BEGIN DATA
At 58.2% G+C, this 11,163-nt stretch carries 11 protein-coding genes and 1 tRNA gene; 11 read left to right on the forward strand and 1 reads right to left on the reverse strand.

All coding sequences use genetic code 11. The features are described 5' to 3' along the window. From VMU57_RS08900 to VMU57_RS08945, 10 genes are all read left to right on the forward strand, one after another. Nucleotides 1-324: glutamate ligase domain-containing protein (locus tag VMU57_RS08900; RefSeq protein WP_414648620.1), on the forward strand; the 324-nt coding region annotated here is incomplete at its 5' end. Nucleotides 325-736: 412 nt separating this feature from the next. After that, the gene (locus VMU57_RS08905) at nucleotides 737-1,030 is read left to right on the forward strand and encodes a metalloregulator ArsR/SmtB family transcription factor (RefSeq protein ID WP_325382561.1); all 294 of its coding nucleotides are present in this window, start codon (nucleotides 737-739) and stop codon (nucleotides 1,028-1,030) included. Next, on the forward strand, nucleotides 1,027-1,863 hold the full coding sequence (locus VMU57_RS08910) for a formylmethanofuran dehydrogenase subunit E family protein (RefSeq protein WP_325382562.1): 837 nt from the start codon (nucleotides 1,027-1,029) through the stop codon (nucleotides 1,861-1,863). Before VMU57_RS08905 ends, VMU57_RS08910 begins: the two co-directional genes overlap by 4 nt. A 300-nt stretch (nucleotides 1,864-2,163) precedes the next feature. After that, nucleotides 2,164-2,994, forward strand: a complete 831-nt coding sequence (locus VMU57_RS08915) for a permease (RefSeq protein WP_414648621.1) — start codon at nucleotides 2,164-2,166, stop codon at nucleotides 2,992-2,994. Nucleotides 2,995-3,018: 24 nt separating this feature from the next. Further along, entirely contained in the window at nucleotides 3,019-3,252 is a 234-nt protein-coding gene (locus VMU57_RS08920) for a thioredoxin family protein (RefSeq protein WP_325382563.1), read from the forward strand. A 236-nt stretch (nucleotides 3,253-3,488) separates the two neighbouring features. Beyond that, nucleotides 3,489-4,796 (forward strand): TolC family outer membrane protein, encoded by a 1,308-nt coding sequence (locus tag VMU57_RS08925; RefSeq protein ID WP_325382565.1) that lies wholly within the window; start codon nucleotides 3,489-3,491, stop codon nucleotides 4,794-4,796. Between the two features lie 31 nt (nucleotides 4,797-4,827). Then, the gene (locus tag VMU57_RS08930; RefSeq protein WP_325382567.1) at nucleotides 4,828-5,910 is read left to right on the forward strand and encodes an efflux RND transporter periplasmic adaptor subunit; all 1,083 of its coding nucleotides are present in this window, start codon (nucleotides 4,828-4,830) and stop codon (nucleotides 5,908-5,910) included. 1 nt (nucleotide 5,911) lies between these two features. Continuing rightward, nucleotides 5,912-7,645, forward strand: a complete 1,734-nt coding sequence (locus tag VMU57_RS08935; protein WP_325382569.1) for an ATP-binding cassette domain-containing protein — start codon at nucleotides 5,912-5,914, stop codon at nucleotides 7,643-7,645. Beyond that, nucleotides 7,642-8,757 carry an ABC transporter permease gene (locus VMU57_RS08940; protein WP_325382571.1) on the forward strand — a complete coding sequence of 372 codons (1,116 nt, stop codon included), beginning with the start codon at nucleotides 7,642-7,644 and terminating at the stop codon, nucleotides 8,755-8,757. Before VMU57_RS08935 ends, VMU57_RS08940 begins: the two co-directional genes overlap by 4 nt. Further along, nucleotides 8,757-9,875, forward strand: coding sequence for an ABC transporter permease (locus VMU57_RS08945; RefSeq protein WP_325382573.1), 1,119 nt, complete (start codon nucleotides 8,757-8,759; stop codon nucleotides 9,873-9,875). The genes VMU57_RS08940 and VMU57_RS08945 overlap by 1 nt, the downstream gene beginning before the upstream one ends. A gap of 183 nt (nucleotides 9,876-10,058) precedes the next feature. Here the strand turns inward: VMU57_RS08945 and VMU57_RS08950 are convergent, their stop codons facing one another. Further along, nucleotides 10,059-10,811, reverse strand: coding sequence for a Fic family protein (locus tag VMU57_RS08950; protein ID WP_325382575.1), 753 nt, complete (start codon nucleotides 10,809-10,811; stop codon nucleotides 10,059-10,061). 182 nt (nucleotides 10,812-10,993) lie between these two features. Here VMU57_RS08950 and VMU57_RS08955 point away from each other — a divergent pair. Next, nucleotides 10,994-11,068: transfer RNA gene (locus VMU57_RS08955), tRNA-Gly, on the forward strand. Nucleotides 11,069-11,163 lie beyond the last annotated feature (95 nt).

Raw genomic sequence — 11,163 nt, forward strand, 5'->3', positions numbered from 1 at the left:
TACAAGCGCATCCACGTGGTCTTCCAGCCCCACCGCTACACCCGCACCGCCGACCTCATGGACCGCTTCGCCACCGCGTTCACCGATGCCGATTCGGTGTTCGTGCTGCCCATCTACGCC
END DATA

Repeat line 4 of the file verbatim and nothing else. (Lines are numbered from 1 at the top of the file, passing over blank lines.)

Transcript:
TACAAGCGCATCCACGTGGTCTTCCAGCCCCACCGCTACACCCGCACCGCCGACCTCATGGACCGCTTCGCCACCGCGTTCACCGATGCCGATTCGGTGTTCGTGCTGCCCATCTACGCC